Overall, the West has been more dry than wet for more than 20 years, and many areas will still feel the consequences. The northern Rockies and parts of Washington state will likely see drought expand over the spring, while areas of extreme to exceptional drought are likely to persist across parts of the southern High Plains.
An emergency declaration in Oregon warns of higher risks for water shortages and wildfires in the central part of the state, and pockets of central Utah, southeastern Colorado and eastern New Mexico are still dealing with extreme drought.
Ranchers in the arid state already are planning for another dry year, and some residents are still reeling from a historic wildfire season.
Jon Gottschalck, chief of the operational prediction branch at NOAA's Climate Prediction Center, said the start of the fire season in the Southwestern U.S. likely will be delayed.
"But it doesn't mean that it couldn't end up being a very strong season," he said. "It's just likely to be a more muted beginning for sure."
Gottschalck said warmer than average temperatures are forecasted for New Mexico, Oklahoma and Texas to the Gulf Coast and up the eastern seaboard, as well as in Hawaii and northern Alaska. Lower than normal temperatures are probable, he said, for North Dakota, South Dakota, Nebraska and Minnesota and the Great Basin region.
The real standout this winter has been the Great Basin, which stretches from the Sierra Nevada to the Wasatch Mountains in Utah. It has recorded more snow this season than the last two seasons combined. That's notable given that over the last decade, only two years — 2017 and 2019 — had snowpack above the median.
"We've pretty much blown past all kinds of averages and normals in the Lower Colorado Basin," Miller said, not unlike other western basins.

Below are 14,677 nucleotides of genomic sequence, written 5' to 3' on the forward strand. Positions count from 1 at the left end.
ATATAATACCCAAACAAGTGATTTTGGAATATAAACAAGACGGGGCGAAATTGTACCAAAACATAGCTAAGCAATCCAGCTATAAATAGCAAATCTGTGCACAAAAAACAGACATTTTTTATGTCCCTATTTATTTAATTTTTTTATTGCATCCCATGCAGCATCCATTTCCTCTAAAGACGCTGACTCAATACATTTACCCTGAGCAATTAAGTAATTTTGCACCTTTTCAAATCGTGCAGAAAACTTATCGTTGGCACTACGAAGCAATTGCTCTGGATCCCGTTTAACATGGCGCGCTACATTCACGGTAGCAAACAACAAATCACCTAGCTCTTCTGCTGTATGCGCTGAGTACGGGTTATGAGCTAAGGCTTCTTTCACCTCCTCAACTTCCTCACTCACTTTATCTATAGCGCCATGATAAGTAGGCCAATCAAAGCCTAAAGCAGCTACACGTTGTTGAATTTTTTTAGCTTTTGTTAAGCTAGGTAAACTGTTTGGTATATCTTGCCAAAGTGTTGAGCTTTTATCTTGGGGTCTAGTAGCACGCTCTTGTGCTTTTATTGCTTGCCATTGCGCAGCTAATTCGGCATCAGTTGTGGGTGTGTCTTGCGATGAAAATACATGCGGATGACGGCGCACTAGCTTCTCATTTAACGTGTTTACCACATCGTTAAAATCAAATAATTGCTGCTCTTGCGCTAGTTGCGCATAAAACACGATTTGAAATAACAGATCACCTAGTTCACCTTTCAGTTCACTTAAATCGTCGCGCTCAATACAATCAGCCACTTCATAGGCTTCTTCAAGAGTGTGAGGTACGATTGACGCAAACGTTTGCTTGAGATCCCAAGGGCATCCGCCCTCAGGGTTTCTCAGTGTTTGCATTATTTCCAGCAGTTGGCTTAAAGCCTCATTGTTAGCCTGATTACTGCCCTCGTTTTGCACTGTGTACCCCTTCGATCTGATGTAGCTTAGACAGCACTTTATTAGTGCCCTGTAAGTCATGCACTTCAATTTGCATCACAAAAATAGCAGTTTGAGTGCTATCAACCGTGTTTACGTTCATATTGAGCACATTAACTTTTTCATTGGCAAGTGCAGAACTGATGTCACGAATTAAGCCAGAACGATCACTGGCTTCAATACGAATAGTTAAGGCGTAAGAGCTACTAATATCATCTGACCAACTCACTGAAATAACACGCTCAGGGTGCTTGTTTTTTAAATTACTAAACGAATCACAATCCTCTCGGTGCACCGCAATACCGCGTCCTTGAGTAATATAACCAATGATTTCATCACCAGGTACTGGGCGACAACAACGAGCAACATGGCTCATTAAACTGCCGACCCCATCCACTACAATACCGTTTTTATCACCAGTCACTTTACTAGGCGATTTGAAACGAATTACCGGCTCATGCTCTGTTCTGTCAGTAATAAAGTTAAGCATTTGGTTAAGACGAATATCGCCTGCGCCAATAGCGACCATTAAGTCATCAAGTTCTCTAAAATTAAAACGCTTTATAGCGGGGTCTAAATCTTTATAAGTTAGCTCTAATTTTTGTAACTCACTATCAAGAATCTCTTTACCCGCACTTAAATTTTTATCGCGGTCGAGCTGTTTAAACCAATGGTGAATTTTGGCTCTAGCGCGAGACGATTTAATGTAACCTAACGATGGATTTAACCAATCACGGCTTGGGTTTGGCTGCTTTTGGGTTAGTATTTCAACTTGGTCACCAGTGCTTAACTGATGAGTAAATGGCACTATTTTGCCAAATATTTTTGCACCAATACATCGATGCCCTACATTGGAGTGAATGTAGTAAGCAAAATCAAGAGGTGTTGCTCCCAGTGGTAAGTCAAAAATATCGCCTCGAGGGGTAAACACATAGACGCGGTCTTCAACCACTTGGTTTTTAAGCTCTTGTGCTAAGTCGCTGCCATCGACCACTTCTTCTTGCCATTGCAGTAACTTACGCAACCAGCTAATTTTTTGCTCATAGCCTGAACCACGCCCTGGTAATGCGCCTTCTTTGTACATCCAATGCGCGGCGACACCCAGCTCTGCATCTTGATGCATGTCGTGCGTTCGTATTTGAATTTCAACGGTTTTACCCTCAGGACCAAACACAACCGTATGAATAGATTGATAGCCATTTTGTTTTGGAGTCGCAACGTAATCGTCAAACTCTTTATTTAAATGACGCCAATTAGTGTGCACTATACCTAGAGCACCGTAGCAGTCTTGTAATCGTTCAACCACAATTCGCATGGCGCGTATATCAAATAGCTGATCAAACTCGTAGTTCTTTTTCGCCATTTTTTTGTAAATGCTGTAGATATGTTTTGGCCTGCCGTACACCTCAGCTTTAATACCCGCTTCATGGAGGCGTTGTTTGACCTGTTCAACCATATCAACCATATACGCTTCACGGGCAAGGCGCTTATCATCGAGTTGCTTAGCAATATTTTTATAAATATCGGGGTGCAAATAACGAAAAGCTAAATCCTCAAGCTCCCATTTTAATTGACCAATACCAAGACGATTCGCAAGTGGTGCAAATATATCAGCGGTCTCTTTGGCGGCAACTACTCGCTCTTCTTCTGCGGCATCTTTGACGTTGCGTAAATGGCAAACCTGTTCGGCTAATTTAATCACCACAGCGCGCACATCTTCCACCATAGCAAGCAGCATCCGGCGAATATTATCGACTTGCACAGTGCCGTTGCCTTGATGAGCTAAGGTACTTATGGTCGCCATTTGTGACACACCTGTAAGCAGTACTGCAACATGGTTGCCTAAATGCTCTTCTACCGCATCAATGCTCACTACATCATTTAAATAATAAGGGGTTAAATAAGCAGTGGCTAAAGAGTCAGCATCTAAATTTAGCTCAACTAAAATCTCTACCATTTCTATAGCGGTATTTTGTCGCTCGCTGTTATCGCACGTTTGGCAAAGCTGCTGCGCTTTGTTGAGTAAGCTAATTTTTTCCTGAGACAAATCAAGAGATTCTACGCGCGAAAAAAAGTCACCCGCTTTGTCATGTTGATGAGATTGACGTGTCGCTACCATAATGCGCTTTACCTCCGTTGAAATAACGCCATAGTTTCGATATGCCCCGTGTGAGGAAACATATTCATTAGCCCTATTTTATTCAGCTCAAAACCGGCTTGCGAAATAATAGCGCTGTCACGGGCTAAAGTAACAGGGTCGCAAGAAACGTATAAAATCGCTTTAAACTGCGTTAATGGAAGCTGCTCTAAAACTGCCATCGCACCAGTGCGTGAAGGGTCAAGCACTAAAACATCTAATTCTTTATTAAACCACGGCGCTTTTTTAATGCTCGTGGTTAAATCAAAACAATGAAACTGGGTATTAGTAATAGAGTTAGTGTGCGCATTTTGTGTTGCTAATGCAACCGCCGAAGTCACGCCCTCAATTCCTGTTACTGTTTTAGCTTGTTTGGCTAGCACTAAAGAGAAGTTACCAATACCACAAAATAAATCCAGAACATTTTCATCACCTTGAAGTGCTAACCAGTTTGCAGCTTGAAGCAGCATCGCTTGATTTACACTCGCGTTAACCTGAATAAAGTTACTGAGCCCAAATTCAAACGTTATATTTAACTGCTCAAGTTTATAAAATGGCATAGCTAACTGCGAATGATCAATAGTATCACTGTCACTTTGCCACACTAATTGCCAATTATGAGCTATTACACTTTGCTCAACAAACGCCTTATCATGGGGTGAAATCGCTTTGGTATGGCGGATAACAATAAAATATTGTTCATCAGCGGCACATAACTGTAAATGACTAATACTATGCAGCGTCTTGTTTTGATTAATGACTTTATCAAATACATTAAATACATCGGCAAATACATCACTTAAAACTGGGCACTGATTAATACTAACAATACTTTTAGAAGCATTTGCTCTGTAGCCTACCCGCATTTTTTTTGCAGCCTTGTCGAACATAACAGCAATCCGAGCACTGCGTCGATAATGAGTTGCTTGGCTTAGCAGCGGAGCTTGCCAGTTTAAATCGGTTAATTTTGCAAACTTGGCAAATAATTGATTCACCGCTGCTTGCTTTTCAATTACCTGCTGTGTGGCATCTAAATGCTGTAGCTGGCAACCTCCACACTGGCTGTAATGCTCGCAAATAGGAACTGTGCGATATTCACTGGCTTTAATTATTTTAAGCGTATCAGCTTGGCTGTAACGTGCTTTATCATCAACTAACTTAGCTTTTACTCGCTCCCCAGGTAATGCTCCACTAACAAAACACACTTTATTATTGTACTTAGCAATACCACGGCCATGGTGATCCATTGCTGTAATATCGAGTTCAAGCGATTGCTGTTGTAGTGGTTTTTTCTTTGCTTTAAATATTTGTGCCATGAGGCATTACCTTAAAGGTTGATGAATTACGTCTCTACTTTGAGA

Tony Caligiuri, president of the preservation group Colorado Open Lands, said all the recent precipitation shouldn't derail work to recharge groundwater supplies.
"The problem or the danger in these episodic wet year events is that it can reduce the feeling of urgency to address the longer-term issues of water usage and water conservation," he said.
The group is experimenting in the San Luis Valley in southern Colorado, the headwaters of the Rio Grande. One of North America's longest rivers, the Rio Grande and its reservoirs have been struggling due to meager snowpack, long-term drought and constant demands. It went dry over the summer in Albuquerque, and managers had no extra water to supplement flows.
Colorado Open Lands reached an agreement with a farmer to retire his land and stop irrigating roughly 1,000 acres. Caligiuri said the idea is to take a major straw out of the aquifer, which will enable the savings to sustain other farms in the district so they no longer face the threat of having to turn off their wells.
"We've seen where we can have multiple good years in place like the San Luis Valley when it comes to rainfall or snowpack and then one drought year can erase a decade of progress," he said. "So you just can't stick your head in the sand just because you're having one good wet year."
Associated Press writers Scott Sonner in Reno, Nevada, and Drew Costley in Washington contributed to this report.